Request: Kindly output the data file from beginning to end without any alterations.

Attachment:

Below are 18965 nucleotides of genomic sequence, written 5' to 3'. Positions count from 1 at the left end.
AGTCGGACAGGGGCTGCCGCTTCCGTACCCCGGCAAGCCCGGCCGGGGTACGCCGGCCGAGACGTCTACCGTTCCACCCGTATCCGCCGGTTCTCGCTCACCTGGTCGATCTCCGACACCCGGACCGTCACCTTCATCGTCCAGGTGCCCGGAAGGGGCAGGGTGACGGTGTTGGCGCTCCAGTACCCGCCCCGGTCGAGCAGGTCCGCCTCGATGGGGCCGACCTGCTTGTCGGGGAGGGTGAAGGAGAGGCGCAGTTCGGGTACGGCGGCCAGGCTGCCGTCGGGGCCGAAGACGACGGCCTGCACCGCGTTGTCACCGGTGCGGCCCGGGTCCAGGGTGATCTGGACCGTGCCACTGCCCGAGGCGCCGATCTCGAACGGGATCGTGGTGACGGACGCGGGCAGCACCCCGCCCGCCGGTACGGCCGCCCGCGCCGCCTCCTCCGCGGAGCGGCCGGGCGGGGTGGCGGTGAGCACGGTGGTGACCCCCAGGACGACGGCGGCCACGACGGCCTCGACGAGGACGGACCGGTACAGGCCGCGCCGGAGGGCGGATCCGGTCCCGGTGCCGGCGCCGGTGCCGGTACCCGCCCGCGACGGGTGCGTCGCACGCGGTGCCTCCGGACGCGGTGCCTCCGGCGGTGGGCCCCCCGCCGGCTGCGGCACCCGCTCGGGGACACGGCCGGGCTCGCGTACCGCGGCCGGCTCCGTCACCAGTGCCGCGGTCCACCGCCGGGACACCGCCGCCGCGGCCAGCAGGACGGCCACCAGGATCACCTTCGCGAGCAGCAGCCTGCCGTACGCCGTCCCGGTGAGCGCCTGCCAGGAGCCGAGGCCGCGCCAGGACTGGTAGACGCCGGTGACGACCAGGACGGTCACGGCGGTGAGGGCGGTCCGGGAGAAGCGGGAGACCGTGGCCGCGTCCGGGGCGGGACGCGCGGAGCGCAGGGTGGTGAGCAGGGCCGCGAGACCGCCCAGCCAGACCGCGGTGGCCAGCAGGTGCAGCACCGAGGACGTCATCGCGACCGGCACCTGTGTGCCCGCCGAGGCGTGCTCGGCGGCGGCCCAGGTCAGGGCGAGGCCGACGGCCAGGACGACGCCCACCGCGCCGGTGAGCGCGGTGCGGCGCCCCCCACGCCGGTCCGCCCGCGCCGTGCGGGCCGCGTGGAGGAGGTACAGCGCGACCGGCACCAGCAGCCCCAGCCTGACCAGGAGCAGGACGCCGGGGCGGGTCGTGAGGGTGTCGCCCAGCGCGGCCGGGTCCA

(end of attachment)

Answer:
Below are 18965 nucleotides of genomic sequence, written 5' to 3'. Positions count from 1 at the left end.
AGTCGGACAGGGGCTGCCGCTTCCGTACCCCGGCAAGCCCGGCCGGGGTACGCCGGCCGAGACGTCTACCGTTCCACCCGTATCCGCCGGTTCTCGCTCACCTGGTCGATCTCCGACACCCGGACCGTCACCTTCATCGTCCAGGTGCCCGGAAGGGGCAGGGTGACGGTGTTGGCGCTCCAGTACCCGCCCCGGTCGAGCAGGTCCGCCTCGATGGGGCCGACCTGCTTGTCGGGGAGGGTGAAGGAGAGGCGCAGTTCGGGTACGGCGGCCAGGCTGCCGTCGGGGCCGAAGACGACGGCCTGCACCGCGTTGTCACCGGTGCGGCCCGGGTCCAGGGTGATCTGGACCGTGCCACTGCCCGAGGCGCCGATCTCGAACGGGATCGTGGTGACGGACGCGGGCAGCACCCCGCCCGCCGGTACGGCCGCCCGCGCCGCCTCCTCCGCGGAGCGGCCGGGCGGGGTGGCGGTGAGCACGGTGGTGACCCCCAGGACGACGGCGGCCACGACGGCCTCGACGAGGACGGACCGGTACAGGCCGCGCCGGAGGGCGGATCCGGTCCCGGTGCCGGCGCCGGTGCCGGTACCCGCCCGCGACGGGTGCGTCGCACGCGGTGCCTCCGGACGCGGTGCCTCCGGCGGTGGGCCCCCCGCCGGCTGCGGCACCCGCTCGGGGACACGGCCGGGCTCGCGTACCGCGGCCGGCTCCGTCACCAGTGCCGCGGTCCACCGCCGGGACACCGCCGCCGCGGCCAGCAGGACGGCCACCAGGATCACCTTCGCGAGCAGCAGCCTGCCGTACGCCGTCCCGGTGAGCGCCTGCCAGGAGCCGAGGCCGCGCCAGGACTGGTAGACGCCGGTGACGACCAGGACGGTCACGGCGGTGAGGGCGGTCCGGGAGAAGCGGGAGACCGTGGCCGCGTCCGGGGCGGGACGCGCGGAGCGCAGGGTGGTGAGCAGGGCCGCGAGACCGCCCAGCCAGACCGCGGTGGCCAGCAGGTGCAGCACCGAGGACGTCATCGCGACCGGCACCTGTGTGCCCGCCGAGGCGTGCTCGGCGGCGGCCCAGGTCAGGGCGAGGCCGACGGCCAGGACGACGCCCACCGCGCCGGTGAGCGCGGTGCGGCGCCCCCCACGCCGGTCCGCCCGCGCCGTGCGGGCCGCGTGGAGGAGGTACAGCGCGACCGGCACCAGCAGCCCCAGCCTGACCAGGAGCAGGACGCCGGGGCGGGTCGTGAGGGTGTCGCCCAGCGCGGCCGGGTCCA